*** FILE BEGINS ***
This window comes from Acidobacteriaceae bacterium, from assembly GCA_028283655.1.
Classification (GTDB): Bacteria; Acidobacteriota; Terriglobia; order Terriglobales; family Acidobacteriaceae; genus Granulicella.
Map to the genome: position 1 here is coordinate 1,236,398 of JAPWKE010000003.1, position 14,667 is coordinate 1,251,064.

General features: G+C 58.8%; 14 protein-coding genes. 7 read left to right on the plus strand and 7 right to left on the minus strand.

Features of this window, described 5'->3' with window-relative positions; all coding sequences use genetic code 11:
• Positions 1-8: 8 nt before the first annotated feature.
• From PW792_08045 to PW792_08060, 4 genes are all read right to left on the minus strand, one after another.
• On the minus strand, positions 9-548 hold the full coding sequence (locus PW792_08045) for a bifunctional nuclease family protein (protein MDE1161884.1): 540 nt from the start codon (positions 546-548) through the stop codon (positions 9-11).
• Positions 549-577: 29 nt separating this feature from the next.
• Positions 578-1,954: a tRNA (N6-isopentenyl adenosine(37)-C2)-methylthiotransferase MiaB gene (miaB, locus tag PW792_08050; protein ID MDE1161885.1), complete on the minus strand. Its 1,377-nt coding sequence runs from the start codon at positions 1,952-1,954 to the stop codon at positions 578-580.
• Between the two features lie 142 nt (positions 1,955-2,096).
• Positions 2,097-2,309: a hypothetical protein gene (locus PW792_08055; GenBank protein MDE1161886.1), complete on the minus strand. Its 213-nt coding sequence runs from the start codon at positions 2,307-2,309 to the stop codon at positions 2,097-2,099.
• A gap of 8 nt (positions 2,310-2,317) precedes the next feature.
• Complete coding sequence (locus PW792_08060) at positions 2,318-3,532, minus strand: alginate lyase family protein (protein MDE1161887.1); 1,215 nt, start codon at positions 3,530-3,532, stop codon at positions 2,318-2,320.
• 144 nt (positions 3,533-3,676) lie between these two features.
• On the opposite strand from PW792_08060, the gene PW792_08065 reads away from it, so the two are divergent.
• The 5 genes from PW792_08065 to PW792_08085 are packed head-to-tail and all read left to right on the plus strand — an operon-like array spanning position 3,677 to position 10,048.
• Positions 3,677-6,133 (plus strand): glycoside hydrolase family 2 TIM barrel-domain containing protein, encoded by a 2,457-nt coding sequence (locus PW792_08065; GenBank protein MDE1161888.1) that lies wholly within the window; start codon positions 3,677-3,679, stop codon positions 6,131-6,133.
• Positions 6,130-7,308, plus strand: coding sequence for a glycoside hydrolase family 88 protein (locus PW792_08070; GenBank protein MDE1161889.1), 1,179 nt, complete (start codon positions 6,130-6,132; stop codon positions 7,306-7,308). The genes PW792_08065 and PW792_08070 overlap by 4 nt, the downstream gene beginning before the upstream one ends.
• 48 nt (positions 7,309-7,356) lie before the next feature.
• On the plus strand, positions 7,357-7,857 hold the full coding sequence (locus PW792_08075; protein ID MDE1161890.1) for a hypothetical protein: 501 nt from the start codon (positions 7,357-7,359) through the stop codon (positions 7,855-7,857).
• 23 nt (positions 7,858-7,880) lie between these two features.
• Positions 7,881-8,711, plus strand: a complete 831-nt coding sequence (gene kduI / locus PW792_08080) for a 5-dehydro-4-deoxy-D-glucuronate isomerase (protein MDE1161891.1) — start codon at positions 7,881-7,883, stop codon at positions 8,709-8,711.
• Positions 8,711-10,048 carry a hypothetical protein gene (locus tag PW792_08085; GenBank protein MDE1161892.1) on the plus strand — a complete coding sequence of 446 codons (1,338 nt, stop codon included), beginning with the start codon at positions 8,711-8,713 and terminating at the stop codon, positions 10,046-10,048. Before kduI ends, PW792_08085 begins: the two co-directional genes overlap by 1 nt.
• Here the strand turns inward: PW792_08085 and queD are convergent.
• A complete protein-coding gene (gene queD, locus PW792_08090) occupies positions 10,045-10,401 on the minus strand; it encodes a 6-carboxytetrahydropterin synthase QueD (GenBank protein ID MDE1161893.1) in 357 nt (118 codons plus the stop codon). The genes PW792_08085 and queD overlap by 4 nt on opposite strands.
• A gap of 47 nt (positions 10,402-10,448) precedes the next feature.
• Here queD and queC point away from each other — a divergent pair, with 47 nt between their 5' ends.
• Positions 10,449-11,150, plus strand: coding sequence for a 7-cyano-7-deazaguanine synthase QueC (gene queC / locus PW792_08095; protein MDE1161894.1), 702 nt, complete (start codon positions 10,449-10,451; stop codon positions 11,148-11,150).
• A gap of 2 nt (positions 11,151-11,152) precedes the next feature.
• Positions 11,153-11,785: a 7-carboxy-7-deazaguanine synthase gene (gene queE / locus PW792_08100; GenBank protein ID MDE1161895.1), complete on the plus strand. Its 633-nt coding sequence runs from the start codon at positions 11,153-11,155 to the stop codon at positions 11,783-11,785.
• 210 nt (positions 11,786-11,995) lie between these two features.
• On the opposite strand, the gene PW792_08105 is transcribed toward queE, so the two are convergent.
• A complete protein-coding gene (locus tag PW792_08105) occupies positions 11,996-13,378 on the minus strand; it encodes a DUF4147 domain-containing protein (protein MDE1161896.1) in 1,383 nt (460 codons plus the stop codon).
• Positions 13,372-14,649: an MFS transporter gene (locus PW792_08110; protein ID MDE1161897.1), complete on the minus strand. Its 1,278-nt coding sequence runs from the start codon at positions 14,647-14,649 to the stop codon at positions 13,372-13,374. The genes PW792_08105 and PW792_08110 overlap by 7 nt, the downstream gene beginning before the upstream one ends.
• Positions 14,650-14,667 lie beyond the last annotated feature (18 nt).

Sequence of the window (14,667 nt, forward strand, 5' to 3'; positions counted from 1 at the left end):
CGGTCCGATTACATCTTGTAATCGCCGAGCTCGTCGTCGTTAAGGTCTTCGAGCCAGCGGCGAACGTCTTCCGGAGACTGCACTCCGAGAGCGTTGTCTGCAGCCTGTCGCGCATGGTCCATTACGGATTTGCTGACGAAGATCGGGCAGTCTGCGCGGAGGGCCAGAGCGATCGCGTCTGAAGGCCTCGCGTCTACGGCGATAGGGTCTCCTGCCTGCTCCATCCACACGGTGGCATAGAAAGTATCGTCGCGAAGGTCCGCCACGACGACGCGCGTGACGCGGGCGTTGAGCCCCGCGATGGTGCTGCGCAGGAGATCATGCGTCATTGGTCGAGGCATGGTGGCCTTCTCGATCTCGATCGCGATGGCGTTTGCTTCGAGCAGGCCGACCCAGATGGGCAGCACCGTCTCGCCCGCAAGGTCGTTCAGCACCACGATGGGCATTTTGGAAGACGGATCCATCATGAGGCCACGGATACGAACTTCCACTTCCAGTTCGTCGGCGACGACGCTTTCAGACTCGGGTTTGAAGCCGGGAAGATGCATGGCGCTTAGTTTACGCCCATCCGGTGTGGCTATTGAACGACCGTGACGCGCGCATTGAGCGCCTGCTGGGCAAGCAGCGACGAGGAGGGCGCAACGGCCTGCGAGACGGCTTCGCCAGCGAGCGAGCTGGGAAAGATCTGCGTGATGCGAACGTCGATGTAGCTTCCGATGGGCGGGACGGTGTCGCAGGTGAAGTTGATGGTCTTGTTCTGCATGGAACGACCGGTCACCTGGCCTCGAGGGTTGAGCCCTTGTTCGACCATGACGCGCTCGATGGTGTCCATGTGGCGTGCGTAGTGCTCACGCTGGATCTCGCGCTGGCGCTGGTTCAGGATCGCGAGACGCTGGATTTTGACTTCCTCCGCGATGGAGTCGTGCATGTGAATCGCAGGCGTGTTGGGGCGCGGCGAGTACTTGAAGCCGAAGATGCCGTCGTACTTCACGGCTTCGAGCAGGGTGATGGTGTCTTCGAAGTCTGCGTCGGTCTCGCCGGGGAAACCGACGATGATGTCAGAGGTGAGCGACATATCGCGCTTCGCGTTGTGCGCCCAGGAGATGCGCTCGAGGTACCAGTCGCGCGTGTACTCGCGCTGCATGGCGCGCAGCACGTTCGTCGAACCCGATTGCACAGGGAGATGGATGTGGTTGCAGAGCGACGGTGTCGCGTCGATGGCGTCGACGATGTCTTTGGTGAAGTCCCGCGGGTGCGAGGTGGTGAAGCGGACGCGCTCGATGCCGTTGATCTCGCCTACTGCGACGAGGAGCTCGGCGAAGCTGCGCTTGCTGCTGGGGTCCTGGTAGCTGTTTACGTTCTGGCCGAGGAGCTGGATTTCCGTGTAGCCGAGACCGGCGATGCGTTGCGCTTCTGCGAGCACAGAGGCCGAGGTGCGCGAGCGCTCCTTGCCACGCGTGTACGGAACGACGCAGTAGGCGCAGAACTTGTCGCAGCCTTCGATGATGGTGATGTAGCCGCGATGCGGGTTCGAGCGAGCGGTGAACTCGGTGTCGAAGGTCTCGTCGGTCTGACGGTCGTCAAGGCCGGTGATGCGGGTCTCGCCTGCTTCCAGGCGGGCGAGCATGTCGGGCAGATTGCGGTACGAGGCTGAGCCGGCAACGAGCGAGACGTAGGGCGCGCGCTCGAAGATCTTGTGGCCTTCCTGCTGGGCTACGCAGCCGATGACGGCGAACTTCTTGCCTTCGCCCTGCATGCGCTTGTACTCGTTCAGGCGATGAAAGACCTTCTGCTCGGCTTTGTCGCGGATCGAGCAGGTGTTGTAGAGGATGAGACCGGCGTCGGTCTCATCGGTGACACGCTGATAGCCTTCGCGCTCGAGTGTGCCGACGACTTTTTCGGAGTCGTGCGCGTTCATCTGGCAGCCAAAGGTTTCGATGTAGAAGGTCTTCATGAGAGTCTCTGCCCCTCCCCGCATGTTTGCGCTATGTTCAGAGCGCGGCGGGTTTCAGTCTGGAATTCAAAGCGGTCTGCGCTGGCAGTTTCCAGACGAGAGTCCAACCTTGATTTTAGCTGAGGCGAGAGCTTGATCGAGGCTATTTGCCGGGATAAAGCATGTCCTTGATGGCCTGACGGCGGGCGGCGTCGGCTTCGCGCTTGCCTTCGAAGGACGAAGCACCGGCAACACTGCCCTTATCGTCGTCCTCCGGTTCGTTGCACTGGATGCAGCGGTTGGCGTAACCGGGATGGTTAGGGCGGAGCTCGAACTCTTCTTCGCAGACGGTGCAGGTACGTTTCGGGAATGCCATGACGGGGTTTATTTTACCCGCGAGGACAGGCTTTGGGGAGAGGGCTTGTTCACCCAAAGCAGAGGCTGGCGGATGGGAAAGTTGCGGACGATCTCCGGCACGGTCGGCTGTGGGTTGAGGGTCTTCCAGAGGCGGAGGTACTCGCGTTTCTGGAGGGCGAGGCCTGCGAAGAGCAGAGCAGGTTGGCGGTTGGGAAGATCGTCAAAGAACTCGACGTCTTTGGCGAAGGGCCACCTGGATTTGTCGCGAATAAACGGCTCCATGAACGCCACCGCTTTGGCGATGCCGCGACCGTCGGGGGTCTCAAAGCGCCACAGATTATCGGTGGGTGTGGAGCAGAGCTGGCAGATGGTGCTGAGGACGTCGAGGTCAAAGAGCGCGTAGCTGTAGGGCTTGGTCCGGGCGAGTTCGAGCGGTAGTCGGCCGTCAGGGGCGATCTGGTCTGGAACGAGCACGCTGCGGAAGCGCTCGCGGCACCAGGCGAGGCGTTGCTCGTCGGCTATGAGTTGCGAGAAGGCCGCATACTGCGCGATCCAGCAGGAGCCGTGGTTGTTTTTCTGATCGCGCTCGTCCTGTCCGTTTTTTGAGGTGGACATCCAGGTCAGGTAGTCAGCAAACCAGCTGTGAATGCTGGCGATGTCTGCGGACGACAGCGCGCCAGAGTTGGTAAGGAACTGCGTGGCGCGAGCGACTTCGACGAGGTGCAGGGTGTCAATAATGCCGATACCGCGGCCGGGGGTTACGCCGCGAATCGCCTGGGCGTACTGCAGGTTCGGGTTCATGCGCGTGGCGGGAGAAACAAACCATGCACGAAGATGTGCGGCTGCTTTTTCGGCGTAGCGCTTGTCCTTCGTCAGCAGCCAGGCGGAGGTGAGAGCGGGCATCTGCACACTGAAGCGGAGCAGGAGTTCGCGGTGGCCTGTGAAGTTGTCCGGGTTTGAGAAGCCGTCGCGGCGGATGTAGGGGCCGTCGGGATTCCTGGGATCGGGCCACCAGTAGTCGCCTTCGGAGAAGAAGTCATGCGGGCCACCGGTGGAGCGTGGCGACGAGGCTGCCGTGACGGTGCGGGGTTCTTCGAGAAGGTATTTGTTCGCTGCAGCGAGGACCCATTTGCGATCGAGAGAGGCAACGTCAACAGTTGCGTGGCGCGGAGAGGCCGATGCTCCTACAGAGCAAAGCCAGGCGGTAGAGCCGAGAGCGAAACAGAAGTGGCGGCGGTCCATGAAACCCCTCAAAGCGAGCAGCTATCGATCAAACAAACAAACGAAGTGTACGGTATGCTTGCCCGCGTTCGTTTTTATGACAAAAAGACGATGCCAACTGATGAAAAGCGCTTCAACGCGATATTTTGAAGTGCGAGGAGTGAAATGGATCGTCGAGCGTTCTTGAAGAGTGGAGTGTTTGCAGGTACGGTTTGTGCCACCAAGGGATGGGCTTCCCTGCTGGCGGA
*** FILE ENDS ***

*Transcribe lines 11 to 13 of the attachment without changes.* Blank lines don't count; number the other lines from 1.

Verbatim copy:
• Between the two features lie 142 nt (positions 1,955-2,096).
• Positions 2,097-2,309: a hypothetical protein gene (locus PW792_08055; GenBank protein MDE1161886.1), complete on the minus strand. Its 213-nt coding sequence runs from the start codon at positions 2,307-2,309 to the stop codon at positions 2,097-2,099.
• A gap of 8 nt (positions 2,310-2,317) precedes the next feature.